An article published in the Journal of Investigative Dermatology examined genetic, environmental triggers, immunology, pathophysiology, and precision medicine in psoriasis.
Psoriasis is an inflammatory disease now understood to have interleukin (IL)-23/IL17 involvement, but an article published in the Journal of Investigative Dermatology decided to take a closer look at potential other factors contributing to the disease.1
Genetic Architecture of Psoriasis
The genetic susceptibility to psoriasis vulgaris (PsV) is poly genetic, the article explained, according to the sum of multiple genetic risk factors. The genome wide association studies (GWASs) have found more than 63 genetic risk loci.2 These risk loci account for 28% of PsV heritability, but broader genome-wide heritability for PsV is about 50%.3
“Of particular importance are genes associated with antigen presentation, such as major histocompatibility complex (MHC) I: HLA-C∗06:02, HLA-C∗12:03, HLA-B∗57:01, HLA-B∗38:01, and HLA-A∗02:01,” the authors wrote. The mutations of ERAP1 And ERAP2, which are linked to the peptide procession, have a connection to PsV.
Recent Discoveries in Genetics
Mendelian randomization demonstrated that obesity is not only associated with psoriasis, but as a risk factor for the disease.4 More studies of this nature may be able to help define more comorbidities, the researchers wrote. There are also many studies that have determined the potential role of psoriatic genetics in precision medicine.
“A meta-analysis showed that HLA-C∗06:02 is associated with favorable response to ustekinumab in patients with PsV whereas another study showed that lack of HLA-C∗06:02 is associated with better response to adalimumab,”5,6 the authors wrote. “Using a machine learning approach involving ~200 genetic loci, researchers have developed a model to predict psoriatic arthritis with an area under the receiver operator curve of 0.82.”7
Although smoking is associated with a higher risk of psoriatic arthritis in the general population, of patients who have been diagnosed with psoriasis, there is no significant relationship.8 The effect of alcohol on psoriasis incidence is still unclear.
Medications that have been shown to induct or exacerbate psoriasis are:9,10
Obesity and diet are risk factors for psoriasis, but diet has been shown to have a bigger role than previously thought, the article continues. Stress, infections, and the gut biome have all been researched as for their connection to psoriasis.
“Data from GWAS and other preclinical studies suggest that although certain immunopathogenic mechanisms may be shared, there are likely also tissue-specific microenvironmental factors that contribute to the phenotypic heterogeneity of psoriasis and psoriatic arthritis,” the authors wrote.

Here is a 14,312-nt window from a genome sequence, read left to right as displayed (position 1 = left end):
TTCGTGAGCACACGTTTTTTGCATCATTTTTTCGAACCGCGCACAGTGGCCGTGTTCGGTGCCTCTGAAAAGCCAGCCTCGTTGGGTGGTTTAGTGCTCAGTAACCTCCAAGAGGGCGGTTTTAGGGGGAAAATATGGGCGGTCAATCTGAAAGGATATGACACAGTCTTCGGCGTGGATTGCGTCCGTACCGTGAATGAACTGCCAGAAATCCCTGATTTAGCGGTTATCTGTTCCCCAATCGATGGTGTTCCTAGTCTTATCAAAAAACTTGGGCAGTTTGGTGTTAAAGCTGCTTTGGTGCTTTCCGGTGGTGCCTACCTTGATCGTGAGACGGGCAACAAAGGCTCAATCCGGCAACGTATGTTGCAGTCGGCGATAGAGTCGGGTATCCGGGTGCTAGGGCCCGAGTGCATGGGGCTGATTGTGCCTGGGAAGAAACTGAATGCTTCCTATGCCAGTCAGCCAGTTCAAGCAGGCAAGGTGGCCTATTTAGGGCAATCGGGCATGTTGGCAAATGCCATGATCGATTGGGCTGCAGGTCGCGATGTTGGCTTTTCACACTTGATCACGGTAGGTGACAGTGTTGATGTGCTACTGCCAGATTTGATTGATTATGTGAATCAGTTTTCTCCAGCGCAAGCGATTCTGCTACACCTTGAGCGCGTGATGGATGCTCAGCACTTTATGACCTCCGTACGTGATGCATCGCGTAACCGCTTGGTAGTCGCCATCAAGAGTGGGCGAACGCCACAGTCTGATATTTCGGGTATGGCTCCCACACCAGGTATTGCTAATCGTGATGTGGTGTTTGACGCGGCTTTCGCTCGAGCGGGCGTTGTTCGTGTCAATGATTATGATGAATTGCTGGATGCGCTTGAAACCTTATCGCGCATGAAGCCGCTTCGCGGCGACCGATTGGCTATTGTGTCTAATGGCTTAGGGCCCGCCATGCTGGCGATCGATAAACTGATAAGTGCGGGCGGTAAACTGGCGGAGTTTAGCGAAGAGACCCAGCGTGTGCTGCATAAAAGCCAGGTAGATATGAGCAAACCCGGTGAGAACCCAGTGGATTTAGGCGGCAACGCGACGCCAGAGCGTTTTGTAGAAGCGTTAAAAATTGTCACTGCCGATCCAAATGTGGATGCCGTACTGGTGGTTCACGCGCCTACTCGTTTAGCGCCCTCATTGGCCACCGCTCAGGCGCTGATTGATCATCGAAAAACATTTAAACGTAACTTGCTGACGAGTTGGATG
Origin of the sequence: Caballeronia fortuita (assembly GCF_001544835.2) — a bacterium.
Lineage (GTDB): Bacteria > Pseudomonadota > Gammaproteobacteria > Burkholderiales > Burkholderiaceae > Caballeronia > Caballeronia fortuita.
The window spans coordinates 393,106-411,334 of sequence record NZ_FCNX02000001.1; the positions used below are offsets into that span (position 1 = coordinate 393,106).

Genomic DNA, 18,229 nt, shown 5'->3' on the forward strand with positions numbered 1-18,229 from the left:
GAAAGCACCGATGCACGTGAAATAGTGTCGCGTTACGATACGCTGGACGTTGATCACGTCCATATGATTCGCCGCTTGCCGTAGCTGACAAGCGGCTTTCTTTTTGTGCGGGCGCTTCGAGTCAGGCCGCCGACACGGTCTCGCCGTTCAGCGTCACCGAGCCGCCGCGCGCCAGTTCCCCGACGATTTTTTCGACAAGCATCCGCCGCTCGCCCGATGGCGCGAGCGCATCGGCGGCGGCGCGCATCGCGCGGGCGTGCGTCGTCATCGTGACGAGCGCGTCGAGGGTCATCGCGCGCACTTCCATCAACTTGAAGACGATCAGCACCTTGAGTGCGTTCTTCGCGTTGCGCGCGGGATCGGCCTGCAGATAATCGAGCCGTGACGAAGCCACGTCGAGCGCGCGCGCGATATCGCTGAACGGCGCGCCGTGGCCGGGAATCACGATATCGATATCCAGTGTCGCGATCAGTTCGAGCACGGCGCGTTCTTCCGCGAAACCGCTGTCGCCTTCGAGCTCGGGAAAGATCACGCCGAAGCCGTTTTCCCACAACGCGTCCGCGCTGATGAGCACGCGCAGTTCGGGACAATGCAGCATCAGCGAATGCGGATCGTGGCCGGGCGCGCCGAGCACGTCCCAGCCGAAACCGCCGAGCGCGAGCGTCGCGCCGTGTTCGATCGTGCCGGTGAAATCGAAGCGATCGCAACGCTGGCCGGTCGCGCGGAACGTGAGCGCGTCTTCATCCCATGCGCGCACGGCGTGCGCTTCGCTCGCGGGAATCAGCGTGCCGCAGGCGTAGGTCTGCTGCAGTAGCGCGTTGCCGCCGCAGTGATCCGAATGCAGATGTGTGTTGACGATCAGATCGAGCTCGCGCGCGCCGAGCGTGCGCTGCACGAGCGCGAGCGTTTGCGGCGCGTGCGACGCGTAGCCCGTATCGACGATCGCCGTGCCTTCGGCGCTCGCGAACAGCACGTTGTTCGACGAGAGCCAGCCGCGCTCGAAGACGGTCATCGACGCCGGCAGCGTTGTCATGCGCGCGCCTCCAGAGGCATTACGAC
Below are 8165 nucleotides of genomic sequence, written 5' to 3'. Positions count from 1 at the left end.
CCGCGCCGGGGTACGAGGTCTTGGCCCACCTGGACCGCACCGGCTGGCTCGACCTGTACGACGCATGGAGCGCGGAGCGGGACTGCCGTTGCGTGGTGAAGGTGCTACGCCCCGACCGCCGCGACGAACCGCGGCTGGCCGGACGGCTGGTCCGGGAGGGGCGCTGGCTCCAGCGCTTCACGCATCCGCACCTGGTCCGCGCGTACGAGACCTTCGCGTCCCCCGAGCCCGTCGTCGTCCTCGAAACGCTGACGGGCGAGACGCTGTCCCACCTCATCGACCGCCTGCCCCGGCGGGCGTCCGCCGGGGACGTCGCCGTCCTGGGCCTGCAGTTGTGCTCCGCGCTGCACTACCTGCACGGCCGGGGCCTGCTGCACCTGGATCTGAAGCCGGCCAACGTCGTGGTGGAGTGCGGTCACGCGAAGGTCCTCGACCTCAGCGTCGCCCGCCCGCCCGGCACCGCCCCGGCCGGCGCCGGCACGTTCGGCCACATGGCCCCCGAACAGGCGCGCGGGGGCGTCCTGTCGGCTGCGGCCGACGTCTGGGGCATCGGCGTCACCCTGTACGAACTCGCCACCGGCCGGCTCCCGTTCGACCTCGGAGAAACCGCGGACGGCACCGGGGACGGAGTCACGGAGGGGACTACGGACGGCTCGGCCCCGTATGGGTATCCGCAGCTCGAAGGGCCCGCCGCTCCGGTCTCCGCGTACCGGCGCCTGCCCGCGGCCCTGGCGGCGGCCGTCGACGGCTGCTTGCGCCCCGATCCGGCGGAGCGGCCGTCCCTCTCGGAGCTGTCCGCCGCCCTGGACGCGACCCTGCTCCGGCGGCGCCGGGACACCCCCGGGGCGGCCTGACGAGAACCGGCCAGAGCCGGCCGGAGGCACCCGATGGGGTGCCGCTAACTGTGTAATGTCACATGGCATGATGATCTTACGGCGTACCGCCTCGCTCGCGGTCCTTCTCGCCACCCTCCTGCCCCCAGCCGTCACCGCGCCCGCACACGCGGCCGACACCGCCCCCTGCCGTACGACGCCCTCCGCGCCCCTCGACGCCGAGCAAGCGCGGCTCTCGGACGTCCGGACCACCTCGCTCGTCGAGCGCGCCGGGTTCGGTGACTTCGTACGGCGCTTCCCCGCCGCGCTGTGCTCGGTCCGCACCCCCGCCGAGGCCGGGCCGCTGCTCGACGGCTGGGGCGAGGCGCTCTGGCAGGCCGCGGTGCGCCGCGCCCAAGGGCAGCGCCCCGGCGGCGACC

The IL-23 and IL-17 axis is common for the pathogenesis of cutaneous psoriasis, psoriatic arthritis, and enthesitis. Binding of IL-23 to the heterodimeric IL-23R/IL-12R β1 receptor activates the Tyk2- and Jak2-dependent signal transducers and activator of transcription 3 signaling, which promotes the expansion of Th17 and Tc17 cells that secrete IL-17A, IL-17F, and TNF, the article further explained.
Differences in tissue-specific cues can result in the activation of unique pathogenic pathways in the skin and synovium. This can cause inflammation. Locally presented antigens are another element of the immune microenvironment that may play a key role in psoriatic inflammation.
Precision medicine can be used to address gaps in care by creating treatments based on each patients’ characteristics. These clinical features can help physicians classify patients into subpopulations based on likelihood of response to treatment or development of comorbidities.
These factors can be used to create data sets:
Another critical element is improvement in electronical medical records.
“The next frontier lies in harnessing this information in the clinical setting to deliver more timely, effective, and personalized care,” the authors concluded.
Johann Gudjonsson has received grant support from AbbVie, Almirall, Bristol-Myers Squibb/Celgene Novartis, Eli Lilly, and Kyowa-Kirin and served as an advisor to Almirall, Novartis, Eli Lilly, and AnaptysBio.
Jose Scher has consulted for AbbVie, Janssen, Novartis, Sanofi, Eli Lilly, UCB, Amgen, and Pfizer and received research grant support from Pfizer and Amgen.
Wilson Liao has received research grant support from AbbVie, Amgen, Janssen Pharmaceuticals, Novartis, Pfizer, Regeneron, and TRex Bio.
Stacie Bell is an employee of the National Psoriasis Foundation.
The remaining authors state no conflict of interest.